Are you trying to figure out your next running goal? Today, I throw out some possible options to consider.
The Beer Mile
This is a classic race run all over the world. It’s basically running four laps with drinking a beer before each lap. Although probably most popular on college tracks the day after the season ends, the event is popular enough to have a lengthy set of rules and records.
The Egg Nog Mile
If beer isn’t your thing, some high school runners in the Sacramento area began a traditional egg nog mile in December 2007. The pictures (warning, they are somewhat graphic) and results from Egg Nog II show that the event is fun, competitive, and challenging.
The Donut Mile
If eating is more your thing, some of the guys right here in San Francisco, have an event for you – the Donut Mile. Footage from the 2009 winter running of this event at Kezar Stadium includes World 100K silver medalist and San Francisco native Chikara Omine in action.
Perhaps these guys were in training for the Krispy Kreme Challenge. This race takes place in Raleigh, North Carolina. Participants run two miles, then consume one dozen Krispy Kreme donuts, and then run another two miles.
If you don’t like drinking or eating while running, here’s one that will not tax your gastro-intestinal tract – backward running (a.k.a. retro running, and I’m not talking about wearing 1970’s Dolfin shorts while running). Reverse running events seems to be most popular in Europe. The third Backward Running World Championships were in Austria in 2010. If you look closely at the backward running results and records, the name Thomas Dold of Germany dominates in every distance from 800 meters to 2000 meters.
Dold is also known for his dominance at the Empire State Building Run-Up, sponsored by the New York Road Runners. In February of 2011 he won the event for the sixth year in a row, climbing the 86 flights and 1,576 stairs in ten minutes, ten seconds. The men’s record is 9:33. The 2011 women’s winner was Alice McNamara of Australia with a time of 13:03, well off the 11:23 women’s record.
Stairway races are becoming quite popular with the New York Times reporting that there are more than 160 staircase races in five continents and in thirty-four states. Pamakid Runner, Anders Ryerson, competed at the San Francisco Fight For Air Climb at 555 California Street in 2010. Ryerson, who came in fourteenth out of over 1,000 participants in 8:53, was just over a minute behind the winner. “The stairwell is dry and warm, so climbers need to drink plenty of water before hand or stop at the aid stations in various stairwells on the way up. The view from the top of 555 California would take your breath away except that the climbing has already done that,” says Ryerson. “Once at the top you get massages, food, drinks, 360 views of the city, and luckily an elevator ride back down.”
Most of the indoor stairway run-ups take place in high-rise office buildings or hotels. Some of the more famous stairclimbs are the Hustle Up the Hancock (Chicacgo’s John Hancock Building) and the Taipei 101 (a race up 2,046 steps in the second tallest building in the world). Outdoors there is the Niesen Treppenlauf, in Switzerland, which consists of 11,674 steps adjacent to a funicular with spectacular Alpine views.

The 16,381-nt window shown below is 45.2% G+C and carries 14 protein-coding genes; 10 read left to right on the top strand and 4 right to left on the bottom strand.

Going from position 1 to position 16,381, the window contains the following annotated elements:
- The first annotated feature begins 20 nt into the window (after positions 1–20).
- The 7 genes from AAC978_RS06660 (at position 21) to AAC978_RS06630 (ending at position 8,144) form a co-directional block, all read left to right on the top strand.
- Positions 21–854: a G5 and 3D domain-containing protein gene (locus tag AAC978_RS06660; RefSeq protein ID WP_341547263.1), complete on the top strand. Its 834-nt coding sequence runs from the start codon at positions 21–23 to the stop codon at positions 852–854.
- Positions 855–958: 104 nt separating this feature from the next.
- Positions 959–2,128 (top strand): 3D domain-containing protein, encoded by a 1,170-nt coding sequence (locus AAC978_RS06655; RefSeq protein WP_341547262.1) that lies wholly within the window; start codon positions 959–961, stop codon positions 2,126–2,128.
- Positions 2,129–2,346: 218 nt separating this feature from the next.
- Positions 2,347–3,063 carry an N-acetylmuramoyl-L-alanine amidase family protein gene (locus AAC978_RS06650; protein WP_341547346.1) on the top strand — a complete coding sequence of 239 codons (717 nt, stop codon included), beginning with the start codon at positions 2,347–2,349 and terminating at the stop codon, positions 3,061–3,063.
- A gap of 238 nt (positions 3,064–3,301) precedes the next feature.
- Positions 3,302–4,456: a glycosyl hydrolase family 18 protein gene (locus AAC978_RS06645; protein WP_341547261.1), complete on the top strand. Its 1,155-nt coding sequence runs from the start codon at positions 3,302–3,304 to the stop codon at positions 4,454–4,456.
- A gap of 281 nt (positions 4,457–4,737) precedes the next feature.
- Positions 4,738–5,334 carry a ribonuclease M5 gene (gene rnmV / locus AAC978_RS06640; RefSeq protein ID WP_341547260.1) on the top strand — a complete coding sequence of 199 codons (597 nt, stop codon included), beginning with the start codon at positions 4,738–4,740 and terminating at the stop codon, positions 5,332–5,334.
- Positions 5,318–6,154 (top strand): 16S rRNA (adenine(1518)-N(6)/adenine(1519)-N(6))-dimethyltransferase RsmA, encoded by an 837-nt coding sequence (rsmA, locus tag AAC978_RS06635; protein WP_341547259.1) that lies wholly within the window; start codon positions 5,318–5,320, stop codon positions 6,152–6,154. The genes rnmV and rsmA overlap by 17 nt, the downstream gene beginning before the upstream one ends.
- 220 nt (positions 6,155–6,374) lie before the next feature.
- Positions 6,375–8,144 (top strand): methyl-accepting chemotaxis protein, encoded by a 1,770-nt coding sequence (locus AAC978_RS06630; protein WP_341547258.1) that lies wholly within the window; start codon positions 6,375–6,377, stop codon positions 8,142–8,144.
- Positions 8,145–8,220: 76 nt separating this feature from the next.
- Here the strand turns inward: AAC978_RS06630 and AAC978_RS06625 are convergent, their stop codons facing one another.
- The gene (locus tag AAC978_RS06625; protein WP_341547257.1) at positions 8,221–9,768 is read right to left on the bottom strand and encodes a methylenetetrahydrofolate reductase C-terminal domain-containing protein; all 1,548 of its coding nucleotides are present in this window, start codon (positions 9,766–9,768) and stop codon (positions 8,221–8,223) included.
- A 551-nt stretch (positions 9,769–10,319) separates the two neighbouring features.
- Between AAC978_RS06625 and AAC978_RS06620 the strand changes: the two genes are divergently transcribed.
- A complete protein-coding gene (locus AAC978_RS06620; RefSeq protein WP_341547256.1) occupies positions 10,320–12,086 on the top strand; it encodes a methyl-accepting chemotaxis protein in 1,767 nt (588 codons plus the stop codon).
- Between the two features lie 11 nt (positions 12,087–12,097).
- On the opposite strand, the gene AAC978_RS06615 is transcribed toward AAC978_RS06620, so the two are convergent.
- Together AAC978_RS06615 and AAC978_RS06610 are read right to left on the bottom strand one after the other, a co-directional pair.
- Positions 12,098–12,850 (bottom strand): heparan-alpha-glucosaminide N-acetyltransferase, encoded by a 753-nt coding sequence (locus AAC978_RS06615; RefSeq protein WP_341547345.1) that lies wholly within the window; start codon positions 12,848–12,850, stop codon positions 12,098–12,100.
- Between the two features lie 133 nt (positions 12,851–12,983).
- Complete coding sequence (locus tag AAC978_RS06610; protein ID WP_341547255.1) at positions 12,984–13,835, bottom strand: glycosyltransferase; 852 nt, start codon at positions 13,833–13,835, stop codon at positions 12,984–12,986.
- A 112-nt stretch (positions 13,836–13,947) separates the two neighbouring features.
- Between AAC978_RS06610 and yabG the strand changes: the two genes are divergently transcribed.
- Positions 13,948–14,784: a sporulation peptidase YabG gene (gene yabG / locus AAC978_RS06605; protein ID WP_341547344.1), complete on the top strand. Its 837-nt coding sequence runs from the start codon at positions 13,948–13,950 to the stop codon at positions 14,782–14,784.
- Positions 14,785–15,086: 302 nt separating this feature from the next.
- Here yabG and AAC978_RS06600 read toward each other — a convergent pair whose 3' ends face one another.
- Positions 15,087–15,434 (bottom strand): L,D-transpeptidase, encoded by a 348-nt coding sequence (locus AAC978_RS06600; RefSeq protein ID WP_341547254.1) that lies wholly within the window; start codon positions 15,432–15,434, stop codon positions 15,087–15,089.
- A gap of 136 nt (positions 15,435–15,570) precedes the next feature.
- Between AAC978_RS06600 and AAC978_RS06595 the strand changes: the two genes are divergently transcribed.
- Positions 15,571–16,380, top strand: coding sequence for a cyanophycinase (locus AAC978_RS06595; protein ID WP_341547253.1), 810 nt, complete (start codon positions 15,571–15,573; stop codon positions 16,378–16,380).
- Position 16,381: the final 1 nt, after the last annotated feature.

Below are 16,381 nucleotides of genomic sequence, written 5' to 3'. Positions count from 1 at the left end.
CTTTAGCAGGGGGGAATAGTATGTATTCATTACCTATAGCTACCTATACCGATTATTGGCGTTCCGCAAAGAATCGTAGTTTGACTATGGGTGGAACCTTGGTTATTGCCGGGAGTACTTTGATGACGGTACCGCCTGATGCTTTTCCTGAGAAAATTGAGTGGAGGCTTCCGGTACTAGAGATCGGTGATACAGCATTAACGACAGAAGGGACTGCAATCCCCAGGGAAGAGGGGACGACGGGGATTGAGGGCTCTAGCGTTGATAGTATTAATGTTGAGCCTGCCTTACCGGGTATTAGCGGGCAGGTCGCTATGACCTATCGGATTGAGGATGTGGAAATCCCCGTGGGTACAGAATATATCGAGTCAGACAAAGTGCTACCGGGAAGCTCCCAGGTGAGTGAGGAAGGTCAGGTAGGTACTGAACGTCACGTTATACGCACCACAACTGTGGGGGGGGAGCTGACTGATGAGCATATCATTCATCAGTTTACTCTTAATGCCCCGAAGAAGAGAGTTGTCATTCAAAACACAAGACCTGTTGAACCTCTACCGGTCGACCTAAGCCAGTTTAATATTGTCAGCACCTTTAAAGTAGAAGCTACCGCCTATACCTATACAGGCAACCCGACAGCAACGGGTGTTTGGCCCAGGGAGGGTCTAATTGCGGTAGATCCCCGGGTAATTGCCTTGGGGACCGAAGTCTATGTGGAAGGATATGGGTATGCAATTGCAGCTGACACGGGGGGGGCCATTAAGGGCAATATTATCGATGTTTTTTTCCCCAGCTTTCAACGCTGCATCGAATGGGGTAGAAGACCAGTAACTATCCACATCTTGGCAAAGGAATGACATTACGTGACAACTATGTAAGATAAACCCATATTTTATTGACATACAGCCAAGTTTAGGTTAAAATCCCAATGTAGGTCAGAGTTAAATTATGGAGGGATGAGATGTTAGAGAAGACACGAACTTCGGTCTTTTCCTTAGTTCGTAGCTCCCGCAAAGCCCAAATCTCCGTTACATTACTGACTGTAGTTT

Baby Buggy Relay
Perhaps team relays are more your style? Grab fifty of your best buddies, get a baby stroller and start running repeat 200 meters….for 24 hours. If you can average 27-28 seconds per 200 meters maybe you can challenge the Guinness World Record that was set in 1979. There were some pretty studly runners on this team and they covered 343.5 miles in 24 hours, which works out to 14.3 miles per hour or 4:11 per mile.
Mass relays, often involving 100 runners are a fun way to make it into the Guinness Book of World Records. The women’s 100X1 mile relay, that’s 100 different women, each running one mile, saw a rash of record setting performances in the 1990’s. In 1977 San Francisco Dolphin South End Running Club set the record for the women’s 100X1 mile relay, with a time of 10:47 (6:28 per person). That record stood for seventeen years until 1994 when the Syracuse Chargers broke the long-standing record, running 10:33:38 (6:20 per person). That started a flurry of women’s 100X1 mile relay attempts that saw the record change hands five times before the decade ended.
In 1995, the DSE answered back, asking me to organize a team to regain the record, which we did with a 10:15:29 (6:09 per person). In 1996, the Syracuse Chargers reclaimed the record with a 10:14:16 (6:08 per person) but it was shortlived as one month later the Houston Area Road Runners Association improved the record to 9:49:08 (5:53 per person). In 1997, this time under the team name AC’s Athletics Club, I organized a team to that re-set the world record. This time we ran 9:38:39 (5:47 per person). That record stood for until 1999 when the Canadian Women’s Milers Club ran 9:23:39 (5:38 per person) to set what still stands as the world record.
And if none of this is your cup of tea, then the Across the Bay 12K is less than a month away.